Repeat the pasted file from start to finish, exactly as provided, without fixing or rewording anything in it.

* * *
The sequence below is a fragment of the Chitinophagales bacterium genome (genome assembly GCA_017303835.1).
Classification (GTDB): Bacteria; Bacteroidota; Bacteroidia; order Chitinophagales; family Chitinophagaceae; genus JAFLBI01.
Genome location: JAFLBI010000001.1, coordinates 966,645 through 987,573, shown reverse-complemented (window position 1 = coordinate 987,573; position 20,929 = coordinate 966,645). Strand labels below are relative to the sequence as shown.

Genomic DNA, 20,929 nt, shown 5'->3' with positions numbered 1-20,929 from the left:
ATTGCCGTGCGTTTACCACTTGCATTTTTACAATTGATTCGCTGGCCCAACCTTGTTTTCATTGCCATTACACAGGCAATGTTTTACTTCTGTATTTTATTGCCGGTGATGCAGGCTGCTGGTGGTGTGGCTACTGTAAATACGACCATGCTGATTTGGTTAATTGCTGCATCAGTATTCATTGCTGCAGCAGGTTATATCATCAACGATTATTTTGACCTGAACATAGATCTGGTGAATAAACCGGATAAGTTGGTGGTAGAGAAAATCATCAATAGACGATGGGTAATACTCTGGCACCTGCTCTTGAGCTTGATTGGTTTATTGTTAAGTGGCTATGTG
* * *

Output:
The sequence below is a fragment of the Chitinophagales bacterium genome (genome assembly GCA_017303835.1).
Classification (GTDB): Bacteria; Bacteroidota; Bacteroidia; order Chitinophagales; family Chitinophagaceae; genus JAFLBI01.
Genome location: JAFLBI010000001.1, coordinates 966,645 through 987,573, shown reverse-complemented (window position 1 = coordinate 987,573; position 20,929 = coordinate 966,645). Strand labels below are relative to the sequence as shown.

Genomic DNA, 20,929 nt, shown 5'->3' with positions numbered 1-20,929 from the left:
ATTGCCGTGCGTTTACCACTTGCATTTTTACAATTGATTCGCTGGCCCAACCTTGTTTTCATTGCCATTACACAGGCAATGTTTTACTTCTGTATTTTATTGCCGGTGATGCAGGCTGCTGGTGGTGTGGCTACTGTAAATACGACCATGCTGATTTGGTTAATTGCTGCATCAGTATTCATTGCTGCAGCAGGTTATATCATCAACGATTATTTTGACCTGAACATAGATCTGGTGAATAAACCGGATAAGTTGGTGGTAGAGAAAATCATCAATAGACGATGGGTAATACTCTGGCACCTGCTCTTGAGCTTGATTGGTTTATTGTTAAGTGGCTATGTG